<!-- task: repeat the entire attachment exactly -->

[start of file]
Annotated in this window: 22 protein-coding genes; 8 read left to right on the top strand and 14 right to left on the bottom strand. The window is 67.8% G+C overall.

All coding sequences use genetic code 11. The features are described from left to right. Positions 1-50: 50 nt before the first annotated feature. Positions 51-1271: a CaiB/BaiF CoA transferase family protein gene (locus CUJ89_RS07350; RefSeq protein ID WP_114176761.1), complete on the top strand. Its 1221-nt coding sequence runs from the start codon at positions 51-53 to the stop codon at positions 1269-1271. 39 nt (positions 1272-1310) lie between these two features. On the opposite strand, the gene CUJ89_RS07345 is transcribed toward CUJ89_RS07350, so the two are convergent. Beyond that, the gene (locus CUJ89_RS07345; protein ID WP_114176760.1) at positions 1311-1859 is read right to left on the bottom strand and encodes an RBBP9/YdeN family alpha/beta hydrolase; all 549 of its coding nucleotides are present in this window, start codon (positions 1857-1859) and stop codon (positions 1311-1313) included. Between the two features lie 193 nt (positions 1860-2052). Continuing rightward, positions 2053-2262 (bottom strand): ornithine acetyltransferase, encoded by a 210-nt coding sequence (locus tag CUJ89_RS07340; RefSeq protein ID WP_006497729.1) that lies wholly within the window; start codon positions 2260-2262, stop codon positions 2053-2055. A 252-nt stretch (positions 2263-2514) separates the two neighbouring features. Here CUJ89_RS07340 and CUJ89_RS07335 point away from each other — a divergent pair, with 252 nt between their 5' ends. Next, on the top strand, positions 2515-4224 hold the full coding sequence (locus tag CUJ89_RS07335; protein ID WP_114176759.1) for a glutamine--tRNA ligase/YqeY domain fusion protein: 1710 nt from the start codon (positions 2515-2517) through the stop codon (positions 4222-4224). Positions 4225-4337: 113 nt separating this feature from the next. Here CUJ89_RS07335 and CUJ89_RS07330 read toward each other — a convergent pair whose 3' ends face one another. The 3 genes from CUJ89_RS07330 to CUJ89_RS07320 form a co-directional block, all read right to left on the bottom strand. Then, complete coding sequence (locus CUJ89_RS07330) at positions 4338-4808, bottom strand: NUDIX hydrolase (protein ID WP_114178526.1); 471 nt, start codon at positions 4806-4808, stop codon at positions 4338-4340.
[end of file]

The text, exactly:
Annotated in this window: 22 protein-coding genes; 8 read left to right on the top strand and 14 right to left on the bottom strand. The window is 67.8% G+C overall.

All coding sequences use genetic code 11. The features are described from left to right. Positions 1-50: 50 nt before the first annotated feature. Positions 51-1271: a CaiB/BaiF CoA transferase family protein gene (locus CUJ89_RS07350; RefSeq protein ID WP_114176761.1), complete on the top strand. Its 1221-nt coding sequence runs from the start codon at positions 51-53 to the stop codon at positions 1269-1271. 39 nt (positions 1272-1310) lie between these two features. On the opposite strand, the gene CUJ89_RS07345 is transcribed toward CUJ89_RS07350, so the two are convergent. Beyond that, the gene (locus CUJ89_RS07345; protein ID WP_114176760.1) at positions 1311-1859 is read right to left on the bottom strand and encodes an RBBP9/YdeN family alpha/beta hydrolase; all 549 of its coding nucleotides are present in this window, start codon (positions 1857-1859) and stop codon (positions 1311-1313) included. Between the two features lie 193 nt (positions 1860-2052). Continuing rightward, positions 2053-2262 (bottom strand): ornithine acetyltransferase, encoded by a 210-nt coding sequence (locus tag CUJ89_RS07340; RefSeq protein ID WP_006497729.1) that lies wholly within the window; start codon positions 2260-2262, stop codon positions 2053-2055. A 252-nt stretch (positions 2263-2514) separates the two neighbouring features. Here CUJ89_RS07340 and CUJ89_RS07335 point away from each other — a divergent pair, with 252 nt between their 5' ends. Next, on the top strand, positions 2515-4224 hold the full coding sequence (locus tag CUJ89_RS07335; protein ID WP_114176759.1) for a glutamine--tRNA ligase/YqeY domain fusion protein: 1710 nt from the start codon (positions 2515-2517) through the stop codon (positions 4222-4224). Positions 4225-4337: 113 nt separating this feature from the next. Here CUJ89_RS07335 and CUJ89_RS07330 read toward each other — a convergent pair whose 3' ends face one another. The 3 genes from CUJ89_RS07330 to CUJ89_RS07320 form a co-directional block, all read right to left on the bottom strand. Then, complete coding sequence (locus CUJ89_RS07330) at positions 4338-4808, bottom strand: NUDIX hydrolase (protein ID WP_114178526.1); 471 nt, start codon at positions 4806-4808, stop codon at positions 4338-4340.